It is always a hard task to find colours that will complement each other and create a good mix for your web design. Sometimes, the results are not as good as what we expect. Having the right one for your web design is very critical since you need a good image to build among your audience and customers.


If you made a web design that has an unappealing colour scheme, chances are your audiences will not appreciate the website or they might leave your site after seeing the overall design. In this article, we will help you how to pick the right colour scheme for your website.

Importance of website colour scheme

The colours are not just a simple part of your overall web design, but they are one of the defining factors of your whole image as a brand. Colours should strengthen the website and most of all, the branding and image of your business. So, it is essential to pick colours that are perfect together to give a strong personality to your brand.


Colours also evoke emotions among your audiences. Picking the right colour will help you get your desired emotion from them. For example, using warm colours for food businesses will evoke hunger from your audiences. Almost all restaurants are using warm colours, such as red, yellow, and orange as their primary colour for their brand.


As colour evoke emotions, these emotions will then help in your audiences’ decisions. If you see the red colour of a food business, there is a high chance that you are purchasing a product from them.

How to choose and apply a colour scheme to your site

Colour can affect the overall feedback and reaction of your audiences when they entered your site. It is crucial to take time in making the right decision for your brand’s web design colour.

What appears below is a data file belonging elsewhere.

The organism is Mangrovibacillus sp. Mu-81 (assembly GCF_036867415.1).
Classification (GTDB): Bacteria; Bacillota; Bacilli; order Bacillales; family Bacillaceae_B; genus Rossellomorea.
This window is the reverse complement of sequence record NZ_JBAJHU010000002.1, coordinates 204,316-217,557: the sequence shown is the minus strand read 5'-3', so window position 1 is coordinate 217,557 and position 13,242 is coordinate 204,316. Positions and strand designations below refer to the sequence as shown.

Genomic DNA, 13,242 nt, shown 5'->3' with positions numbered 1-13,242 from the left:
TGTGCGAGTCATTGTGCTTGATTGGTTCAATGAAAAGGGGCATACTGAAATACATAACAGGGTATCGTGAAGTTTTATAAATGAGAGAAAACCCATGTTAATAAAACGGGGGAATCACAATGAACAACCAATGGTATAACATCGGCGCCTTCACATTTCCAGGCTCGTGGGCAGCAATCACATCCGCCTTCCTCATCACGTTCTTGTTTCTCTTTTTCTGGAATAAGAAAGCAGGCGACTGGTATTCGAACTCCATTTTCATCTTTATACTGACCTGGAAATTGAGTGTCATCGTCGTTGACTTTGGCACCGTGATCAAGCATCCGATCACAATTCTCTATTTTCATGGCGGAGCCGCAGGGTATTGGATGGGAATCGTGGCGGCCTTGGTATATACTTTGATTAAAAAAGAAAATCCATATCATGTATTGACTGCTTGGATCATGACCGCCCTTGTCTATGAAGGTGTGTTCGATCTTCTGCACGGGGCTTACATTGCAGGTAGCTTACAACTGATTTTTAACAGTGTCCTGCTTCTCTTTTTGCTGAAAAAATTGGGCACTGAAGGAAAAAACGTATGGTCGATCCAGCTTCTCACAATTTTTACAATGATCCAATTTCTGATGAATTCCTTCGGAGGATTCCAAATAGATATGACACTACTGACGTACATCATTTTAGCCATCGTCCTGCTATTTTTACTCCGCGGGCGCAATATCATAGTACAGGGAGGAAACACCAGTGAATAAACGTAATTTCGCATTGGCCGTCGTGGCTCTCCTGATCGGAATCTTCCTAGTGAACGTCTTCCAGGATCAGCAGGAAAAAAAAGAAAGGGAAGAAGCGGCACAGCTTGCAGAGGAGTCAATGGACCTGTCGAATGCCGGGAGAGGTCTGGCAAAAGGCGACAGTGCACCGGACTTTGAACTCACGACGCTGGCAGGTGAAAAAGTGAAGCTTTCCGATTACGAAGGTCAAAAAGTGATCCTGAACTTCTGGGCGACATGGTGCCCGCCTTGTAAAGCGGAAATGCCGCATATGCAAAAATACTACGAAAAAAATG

Here are some tips and practices you can incorporate in picking the right colour scheme for your website:

Find your primary colour

The first thing you should do is find the primary colour that you will use. This primary colour is the colour that you will be basing all of your next decisions in making the scheme for your site. Most of the time, your primary colour is the colour that your brand will be associated with.


For example, if you see a colour red in a can, you may immediately think about Coca-Cola, or see a colour green in a transparent plastic cup, you will think about Starbucks. These are some example wherein the brand is very associated with their primary colour as a brand.


The primary colour of your brand should be based on your logo. Pick the most dominant colour in your logo and make it your primary colour. You can still hone it by picking a specific hexadecimal value using a spectrum or a colour search for your first colour.

Decide how many colours to pick

Now you know your primary colour, you can now proceed in deciding how many colours you should incorporate in your colour scheme. A basic rule is to pick at most three colours: your primary colour and two other colours that will complement it.


Some are experimenting to pick a colour scheme with more than three colours involved. It’s okay as long as every colour complement one another, but the safest pick is to choose two other colours along with your primary colour. However, more colours can make your audiences overwhelmed with the colour scheme. So, you need to think very thoroughly about picking the right number of colours.